Swarthmore’s Frisby Craze of the ’50s and “Genteel Frisby”

Frisbee has been alive at Swarthmore decades before the days of the venerated Earthworms and Warmothers. Formal frisbee mania began in the spring of 1958, with a tournament hosted by the Society of Kwink (an organization of managers of men’s sports teams at Swarthmore) where the Phi Kappa Psi and Phi Delta Theta fraternities competed against each other. In this Phoenix issue, however, apparently disc-addicts had been frisbee-ing for the past five years. The center of frisbee activity on campus was the Wharton Quad, where the first organized match took place drawing 200 spectators at a time when Swarthmore’s student body was under 1,100 students.

Frisbee mania was not just limited to the outdoors; students also played on the stage in Clothier and in residence halls. However, Wharton remained the scene of the indoor campus frisbee action. A 1959 article in The Phoenix stated: “The title of supremacy in indoor frisbee, based on light-bulb destruction, is contested; Wharton C and D-Sections were almost perpetually darkened last year, with many claimants to superiority in numbers and accuracy.” Anticipating Gen Z’s love of “aesthetics,” The Phoenix detailed the central conceit of the “frisbee aesthetic”: “But the Frisbee aesthetic is not one of guttural starlings and frothing jaws; it is rather the epitome of the casual and effortless. The true zealot aims for the aura of classic repose, and a raised eyebrow is infinitely as expressive in the discontent as a roar of triumphal glee in other pursuits.” 

Some on campus seemed shocked that frisbee could replace the old favorite games of “penny-pitching” or “mumblety-peg,” both of which were toppled by “the exalted platter.” Student council was somewhat caught off guard but recovered in time to supply two frisbees for Parrish porch along with a “pretentious” Hula-Hoop, the presence of which singularly bothered The Phoenix as it was “no substitute.”

With the popularity of the game on campus, it is not surprising that Swarthmore developed its own campus version of the game, as Ted Nelson detailed in an article for The Phoenix. “Genteel Frisby” consists of one incident and two announcements, much like life, Ted contends. The first involved the thruster [thrower] thrusting the frisbee to grasper. Upon the grasper grasping the frisbee, the thruster announces the score that they believe the grasper’s grasp merits. The grasper then replies with the score they feel entitled to, an adjusted score, and the action continues with the grasper becoming the thruster and the thruster becoming the grasper. The score is not on a scale of one to ten, but rather as Foot! Shank! Loin! Lung! Beef! Bone! and Hand!, in that order. Each of these scores has an associated part of the body that one slaps while announcing the score they award. (See graphic, originally printed with these rules in The Phoenix.) When an announced score is to the declarer’s advantage, they are meant to slap with their right hand, and when to the other’s advantage, the left hand. If the announced score is to neither’s advantage, a split, there is no slapping.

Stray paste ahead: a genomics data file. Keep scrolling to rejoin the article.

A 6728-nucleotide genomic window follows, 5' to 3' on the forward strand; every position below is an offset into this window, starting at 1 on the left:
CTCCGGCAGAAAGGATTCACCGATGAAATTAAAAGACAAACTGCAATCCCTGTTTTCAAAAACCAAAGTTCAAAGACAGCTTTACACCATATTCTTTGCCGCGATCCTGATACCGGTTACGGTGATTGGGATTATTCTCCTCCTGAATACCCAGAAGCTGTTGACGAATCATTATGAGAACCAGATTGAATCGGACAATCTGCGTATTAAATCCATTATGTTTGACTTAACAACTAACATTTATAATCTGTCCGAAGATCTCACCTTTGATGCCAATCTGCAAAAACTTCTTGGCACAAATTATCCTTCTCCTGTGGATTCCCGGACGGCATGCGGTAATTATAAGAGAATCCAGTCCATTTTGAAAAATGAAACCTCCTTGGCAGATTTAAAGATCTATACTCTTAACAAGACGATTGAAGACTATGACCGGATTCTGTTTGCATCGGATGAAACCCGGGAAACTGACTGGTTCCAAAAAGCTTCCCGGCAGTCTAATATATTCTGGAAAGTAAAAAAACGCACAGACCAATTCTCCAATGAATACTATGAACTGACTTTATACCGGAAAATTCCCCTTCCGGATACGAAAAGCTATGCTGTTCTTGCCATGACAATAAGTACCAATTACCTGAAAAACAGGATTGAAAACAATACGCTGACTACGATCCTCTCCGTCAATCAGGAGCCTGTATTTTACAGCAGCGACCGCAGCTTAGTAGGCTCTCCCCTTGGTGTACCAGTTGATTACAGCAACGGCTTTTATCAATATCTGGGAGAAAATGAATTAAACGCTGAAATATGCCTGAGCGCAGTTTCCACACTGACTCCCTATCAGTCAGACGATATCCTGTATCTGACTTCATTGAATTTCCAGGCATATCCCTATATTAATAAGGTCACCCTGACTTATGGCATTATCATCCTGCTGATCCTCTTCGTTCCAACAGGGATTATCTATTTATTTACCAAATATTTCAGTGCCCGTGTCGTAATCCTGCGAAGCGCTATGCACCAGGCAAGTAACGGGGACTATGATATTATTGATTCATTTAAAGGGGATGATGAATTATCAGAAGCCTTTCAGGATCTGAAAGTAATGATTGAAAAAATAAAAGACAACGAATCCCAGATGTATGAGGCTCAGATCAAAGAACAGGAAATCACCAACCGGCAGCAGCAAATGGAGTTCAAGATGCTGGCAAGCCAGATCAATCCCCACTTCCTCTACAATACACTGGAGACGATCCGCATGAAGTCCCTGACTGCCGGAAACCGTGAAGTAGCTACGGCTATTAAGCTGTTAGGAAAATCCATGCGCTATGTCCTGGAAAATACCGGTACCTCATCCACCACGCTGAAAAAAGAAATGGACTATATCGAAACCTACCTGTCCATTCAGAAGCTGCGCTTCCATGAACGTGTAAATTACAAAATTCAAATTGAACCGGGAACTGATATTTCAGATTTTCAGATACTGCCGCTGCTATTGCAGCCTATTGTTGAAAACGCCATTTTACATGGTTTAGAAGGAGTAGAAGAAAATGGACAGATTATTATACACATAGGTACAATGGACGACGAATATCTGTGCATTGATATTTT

A few other minor rules: if a thrust is bad, a bonk, the grasper is allowed to shout “Cancellation!” and the thrust is canceled. In the case of a fumbled grasp, the thruster shouts “Honor!” According to the Phoenix: “This is to further confound the quantitative aspect of the game, since the addition of Honor points make it less clear who the real winner is at the end. Thruster then (most likely) announces the same score that was heard last, indicating that the grasper got no real points for his fumble.” There are many other rules that you can read about here.

What was the campus’s response to “Genteel Frisby?” We can not know for certain; Ted Nelson opined the game combines “some of the best features of mah jongg [Mahjong] and the Bullfight,” and it’s apparently thrilling to watch. Spectators are encouraged to shout “Sterling” or “Golden” for good plays, “Scorn” for bad ones, and “Euge” for mediocre ones. Nelson ends his piece with an appeal for creating a separate “Frisby Committee” as he believes that regulating, promoting, and funding the activity is too big a job for Student Council to handle. Whatever the reaction in 1959, we can hopefully be assured that we won’t see any games of Genteel Frisby played by the Earthworms or the Warmothers on Swarthmore’s campus any time soon. Should any frisbee enthusiasts be interested in rejuvenating the sport, I only ask you keep your thrusting feet, shanks, and loins away from me. 

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